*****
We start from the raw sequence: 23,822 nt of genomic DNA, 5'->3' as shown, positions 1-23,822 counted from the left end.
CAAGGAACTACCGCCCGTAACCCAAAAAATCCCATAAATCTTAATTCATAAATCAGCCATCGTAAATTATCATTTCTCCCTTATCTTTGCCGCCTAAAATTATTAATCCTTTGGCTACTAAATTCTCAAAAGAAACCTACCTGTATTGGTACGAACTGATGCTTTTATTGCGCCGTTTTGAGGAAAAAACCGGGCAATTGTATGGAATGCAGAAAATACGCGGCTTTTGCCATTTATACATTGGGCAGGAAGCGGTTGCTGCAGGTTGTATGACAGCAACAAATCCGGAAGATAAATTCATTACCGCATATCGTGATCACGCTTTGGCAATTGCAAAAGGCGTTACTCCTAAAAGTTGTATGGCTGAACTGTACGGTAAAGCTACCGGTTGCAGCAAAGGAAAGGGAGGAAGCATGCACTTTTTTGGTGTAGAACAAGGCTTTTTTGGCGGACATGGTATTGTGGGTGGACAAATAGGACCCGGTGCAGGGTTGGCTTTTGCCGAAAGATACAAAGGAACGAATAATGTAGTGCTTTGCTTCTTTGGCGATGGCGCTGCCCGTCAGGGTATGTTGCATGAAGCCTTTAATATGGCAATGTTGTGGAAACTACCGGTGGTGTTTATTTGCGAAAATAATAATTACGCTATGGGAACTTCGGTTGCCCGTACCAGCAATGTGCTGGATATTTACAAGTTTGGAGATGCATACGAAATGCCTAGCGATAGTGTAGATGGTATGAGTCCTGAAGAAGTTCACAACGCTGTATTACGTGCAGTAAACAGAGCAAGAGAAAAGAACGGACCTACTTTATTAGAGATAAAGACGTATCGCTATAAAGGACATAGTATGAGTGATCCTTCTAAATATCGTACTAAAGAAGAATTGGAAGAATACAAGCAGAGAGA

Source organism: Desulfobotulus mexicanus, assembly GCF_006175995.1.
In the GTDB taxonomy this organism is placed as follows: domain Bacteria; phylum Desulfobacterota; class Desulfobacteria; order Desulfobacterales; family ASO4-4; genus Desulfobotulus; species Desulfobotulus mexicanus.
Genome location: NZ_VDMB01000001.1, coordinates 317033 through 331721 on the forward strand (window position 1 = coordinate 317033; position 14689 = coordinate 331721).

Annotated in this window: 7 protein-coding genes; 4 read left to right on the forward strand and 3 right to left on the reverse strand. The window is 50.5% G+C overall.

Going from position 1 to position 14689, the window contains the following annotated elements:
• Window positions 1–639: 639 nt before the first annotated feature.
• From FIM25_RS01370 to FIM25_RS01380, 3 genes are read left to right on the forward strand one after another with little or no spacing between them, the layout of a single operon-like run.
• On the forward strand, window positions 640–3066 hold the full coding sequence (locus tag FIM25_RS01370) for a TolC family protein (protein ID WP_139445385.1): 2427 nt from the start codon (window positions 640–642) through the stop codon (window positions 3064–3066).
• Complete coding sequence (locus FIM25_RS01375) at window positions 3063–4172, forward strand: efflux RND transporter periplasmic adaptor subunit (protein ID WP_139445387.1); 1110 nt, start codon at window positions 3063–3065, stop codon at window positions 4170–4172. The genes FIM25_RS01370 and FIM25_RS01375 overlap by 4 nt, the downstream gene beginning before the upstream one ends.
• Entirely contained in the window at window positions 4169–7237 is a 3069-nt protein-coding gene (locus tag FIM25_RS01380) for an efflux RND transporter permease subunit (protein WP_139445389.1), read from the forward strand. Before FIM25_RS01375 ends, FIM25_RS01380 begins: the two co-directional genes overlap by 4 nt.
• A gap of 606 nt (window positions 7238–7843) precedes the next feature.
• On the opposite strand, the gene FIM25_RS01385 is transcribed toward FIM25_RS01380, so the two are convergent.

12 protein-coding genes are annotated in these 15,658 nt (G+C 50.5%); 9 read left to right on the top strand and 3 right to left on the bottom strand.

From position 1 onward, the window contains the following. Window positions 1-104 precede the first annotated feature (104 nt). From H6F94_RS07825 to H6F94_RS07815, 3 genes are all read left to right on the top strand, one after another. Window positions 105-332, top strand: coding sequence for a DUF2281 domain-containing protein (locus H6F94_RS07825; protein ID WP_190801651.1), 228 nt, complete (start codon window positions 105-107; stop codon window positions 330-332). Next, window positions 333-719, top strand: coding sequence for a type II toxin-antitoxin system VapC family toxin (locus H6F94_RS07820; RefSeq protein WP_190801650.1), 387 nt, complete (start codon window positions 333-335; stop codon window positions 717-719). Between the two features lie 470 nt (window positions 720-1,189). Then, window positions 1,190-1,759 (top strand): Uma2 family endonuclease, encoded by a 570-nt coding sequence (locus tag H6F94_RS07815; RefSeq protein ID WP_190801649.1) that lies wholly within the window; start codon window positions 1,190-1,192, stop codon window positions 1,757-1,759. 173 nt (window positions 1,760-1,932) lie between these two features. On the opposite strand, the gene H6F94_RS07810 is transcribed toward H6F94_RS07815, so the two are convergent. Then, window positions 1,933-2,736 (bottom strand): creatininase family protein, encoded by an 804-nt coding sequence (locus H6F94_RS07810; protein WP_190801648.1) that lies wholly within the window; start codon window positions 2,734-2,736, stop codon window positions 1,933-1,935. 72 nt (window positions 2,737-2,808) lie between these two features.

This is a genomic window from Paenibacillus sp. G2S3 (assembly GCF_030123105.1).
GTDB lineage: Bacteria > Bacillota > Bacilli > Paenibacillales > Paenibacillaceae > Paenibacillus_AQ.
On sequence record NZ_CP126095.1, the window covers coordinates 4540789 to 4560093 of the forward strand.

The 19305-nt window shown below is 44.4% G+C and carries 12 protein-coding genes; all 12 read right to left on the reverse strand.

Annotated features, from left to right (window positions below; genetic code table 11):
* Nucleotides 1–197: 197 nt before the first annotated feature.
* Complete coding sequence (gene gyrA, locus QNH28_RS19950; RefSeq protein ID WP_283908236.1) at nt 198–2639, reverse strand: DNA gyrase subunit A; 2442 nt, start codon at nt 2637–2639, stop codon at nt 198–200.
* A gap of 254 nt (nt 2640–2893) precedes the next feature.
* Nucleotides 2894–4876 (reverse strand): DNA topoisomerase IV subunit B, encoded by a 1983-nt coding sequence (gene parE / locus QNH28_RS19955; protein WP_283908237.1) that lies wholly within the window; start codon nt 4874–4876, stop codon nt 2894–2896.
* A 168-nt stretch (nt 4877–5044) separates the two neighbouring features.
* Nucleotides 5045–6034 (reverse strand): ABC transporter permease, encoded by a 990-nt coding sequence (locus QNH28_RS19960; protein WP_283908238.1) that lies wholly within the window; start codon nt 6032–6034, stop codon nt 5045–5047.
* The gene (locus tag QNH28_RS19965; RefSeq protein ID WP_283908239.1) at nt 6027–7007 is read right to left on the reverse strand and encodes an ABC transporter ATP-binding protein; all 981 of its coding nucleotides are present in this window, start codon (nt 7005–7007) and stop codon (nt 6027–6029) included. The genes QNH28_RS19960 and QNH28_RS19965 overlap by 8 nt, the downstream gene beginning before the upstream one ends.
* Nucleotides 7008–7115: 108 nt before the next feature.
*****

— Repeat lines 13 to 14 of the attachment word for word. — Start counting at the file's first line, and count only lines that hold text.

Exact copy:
• A gap of 606 nt (window positions 7238–7843) precedes the next feature.
• On the opposite strand, the gene FIM25_RS01385 is transcribed toward FIM25_RS01380, so the two are convergent.